My mother told my sister that Dad used to wake up terrified of Kamakazie attacks after returning from the war. During the period 26 March-30 April, 20 American ships were sunk and 157 damaged by enemy action. For their part, the Japanese had lost up to 30 April more than 1,100 planes in the battle to Allied naval forces alone. Between 6 April and 22 June, the Japanese flew 1,465 kamikaze aircraft in large-scale attacks from Kyushu, 185 individual kamikaze sorties from Kyushu, and 250 individual kamikaze sorties from Formosa.

The Battle of Okinawa (Japanese: ???, Hepburn: Okinawa-sen?), codenamed Operation Iceberg,[16] was a series of battles fought in the Ryukyu Islands, centered on the island of Okinawa, and included the largest amphibious assault in the Pacific War during World War II being the 1 April 1945 invasion of the island of Okinawa itself.[17][18] The 82-day-long battle lasted from 1 April until 22 June 1945. After a long campaign of island hopping, the Allies were approaching Japan, and planned to use Okinawa, a large island only 340 mi (550 km) away from mainland Japan, as a base for air operations on the planned invasion of Japanese mainland (coded Operation Downfall). Four divisions of the U.S. 10th Army (the 7th, 27th, 77th, and 96th) and two Marine Divisions (the 1st and 6th) fought on the island. Their invasion was supported by naval, amphibious, and tactical air forces.

The battle has been referred to as the "typhoon of steel" in English, and tetsu no ame ("rain of steel") or tetsu no b?f? ("violent wind of steel") in Japanese.[19][20][21] The nicknames refer to the ferocity of the fighting, the intensity of kamikaze attacks from the Japanese defenders, and to the sheer numbers of Allied ships and armored vehicles that assaulted the island. The battle was one of the bloodiest in the Pacific.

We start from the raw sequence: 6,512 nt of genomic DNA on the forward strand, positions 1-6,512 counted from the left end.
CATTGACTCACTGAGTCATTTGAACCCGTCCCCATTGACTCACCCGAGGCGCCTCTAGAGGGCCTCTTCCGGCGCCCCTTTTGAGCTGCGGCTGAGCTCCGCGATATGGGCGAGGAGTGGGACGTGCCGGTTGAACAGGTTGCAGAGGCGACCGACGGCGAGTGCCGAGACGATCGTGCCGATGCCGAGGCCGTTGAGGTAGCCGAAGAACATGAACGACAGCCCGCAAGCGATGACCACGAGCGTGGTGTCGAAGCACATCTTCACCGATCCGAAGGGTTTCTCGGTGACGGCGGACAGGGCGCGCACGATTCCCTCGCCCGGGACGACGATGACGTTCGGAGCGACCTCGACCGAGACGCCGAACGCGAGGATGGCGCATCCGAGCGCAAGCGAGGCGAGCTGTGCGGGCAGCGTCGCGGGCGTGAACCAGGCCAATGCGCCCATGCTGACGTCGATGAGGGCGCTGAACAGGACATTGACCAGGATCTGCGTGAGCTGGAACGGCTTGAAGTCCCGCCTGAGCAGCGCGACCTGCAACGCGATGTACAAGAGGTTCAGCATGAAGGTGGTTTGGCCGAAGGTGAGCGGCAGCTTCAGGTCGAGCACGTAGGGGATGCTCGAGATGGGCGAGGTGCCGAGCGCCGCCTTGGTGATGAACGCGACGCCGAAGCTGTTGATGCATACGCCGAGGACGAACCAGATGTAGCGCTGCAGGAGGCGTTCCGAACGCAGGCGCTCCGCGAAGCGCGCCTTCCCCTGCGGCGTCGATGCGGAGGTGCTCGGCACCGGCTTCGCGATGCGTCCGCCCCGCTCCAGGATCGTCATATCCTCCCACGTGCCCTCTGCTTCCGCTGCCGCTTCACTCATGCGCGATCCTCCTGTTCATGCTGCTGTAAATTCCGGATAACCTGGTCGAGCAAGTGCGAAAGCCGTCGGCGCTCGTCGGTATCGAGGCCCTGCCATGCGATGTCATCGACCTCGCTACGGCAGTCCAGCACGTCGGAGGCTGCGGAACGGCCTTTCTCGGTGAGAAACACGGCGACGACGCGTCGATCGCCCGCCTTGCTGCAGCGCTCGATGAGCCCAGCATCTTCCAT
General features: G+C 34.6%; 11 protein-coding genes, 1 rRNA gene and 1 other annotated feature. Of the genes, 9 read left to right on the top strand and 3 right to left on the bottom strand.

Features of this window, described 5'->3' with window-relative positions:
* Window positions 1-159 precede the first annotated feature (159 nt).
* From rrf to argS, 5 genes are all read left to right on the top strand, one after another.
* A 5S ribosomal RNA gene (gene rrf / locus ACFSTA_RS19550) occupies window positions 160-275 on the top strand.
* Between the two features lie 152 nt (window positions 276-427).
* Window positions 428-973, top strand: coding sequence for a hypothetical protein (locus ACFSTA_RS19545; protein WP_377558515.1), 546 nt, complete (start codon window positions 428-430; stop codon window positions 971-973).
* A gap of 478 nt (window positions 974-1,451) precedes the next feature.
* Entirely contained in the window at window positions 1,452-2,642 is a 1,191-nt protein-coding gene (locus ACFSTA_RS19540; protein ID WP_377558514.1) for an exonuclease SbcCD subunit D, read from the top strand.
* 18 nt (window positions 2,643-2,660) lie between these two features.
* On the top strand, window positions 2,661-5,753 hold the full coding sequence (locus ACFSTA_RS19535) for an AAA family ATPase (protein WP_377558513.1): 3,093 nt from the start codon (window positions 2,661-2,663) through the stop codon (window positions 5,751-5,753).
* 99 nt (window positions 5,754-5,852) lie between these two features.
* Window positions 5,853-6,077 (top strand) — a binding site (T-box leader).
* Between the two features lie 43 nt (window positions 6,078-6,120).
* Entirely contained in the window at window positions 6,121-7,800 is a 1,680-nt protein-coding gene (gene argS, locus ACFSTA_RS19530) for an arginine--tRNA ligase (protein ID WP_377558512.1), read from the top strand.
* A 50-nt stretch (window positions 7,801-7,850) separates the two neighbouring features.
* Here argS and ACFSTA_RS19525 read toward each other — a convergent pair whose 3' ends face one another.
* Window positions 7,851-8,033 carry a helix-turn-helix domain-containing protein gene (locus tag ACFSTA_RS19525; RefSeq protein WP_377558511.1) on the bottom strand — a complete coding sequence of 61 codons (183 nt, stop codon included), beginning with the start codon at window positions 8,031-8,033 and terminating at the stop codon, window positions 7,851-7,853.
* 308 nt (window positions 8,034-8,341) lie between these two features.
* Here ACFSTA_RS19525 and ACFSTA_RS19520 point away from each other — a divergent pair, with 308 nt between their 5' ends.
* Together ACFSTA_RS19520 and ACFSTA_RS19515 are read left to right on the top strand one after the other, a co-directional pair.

The Allied forces suffered 14,009 deaths (over 12,500 Americans killed or missing) with an estimated total of more than 82,000 casualties of all kinds. This does not include several thousand who succumbed to their injuries received during the battle, but died days and even months later.

Based on Okinawan government sources,[22] Japan admittedly lost 77,166 soldiers (not including civilians and supporting naval or air forces based elsewhere) during the campaign, who either died of wounds, were killed or committed suicide during the battle. No figures are given for supporting Japanese forces killed. Allied grave registration forces counted 110,071 dead bodies. Simultaneously, some 42,000 to 150,000 local civilians (including all male citizens over 18 and both male and many female students under age 18 who were drafted to fight the invaders) who were killed or committed suicide or went missing, a significant proportion of the estimated pre-war estimated 300,000 local population.

The severity of the campaign, along with many civilians fighting, led to the atomic bombings of Hiroshima and Nagasaki which together with the Soviet invasion of Manchuria[23][24] caused Japan to surrender less than two months after the end of the fighting on Okinawa.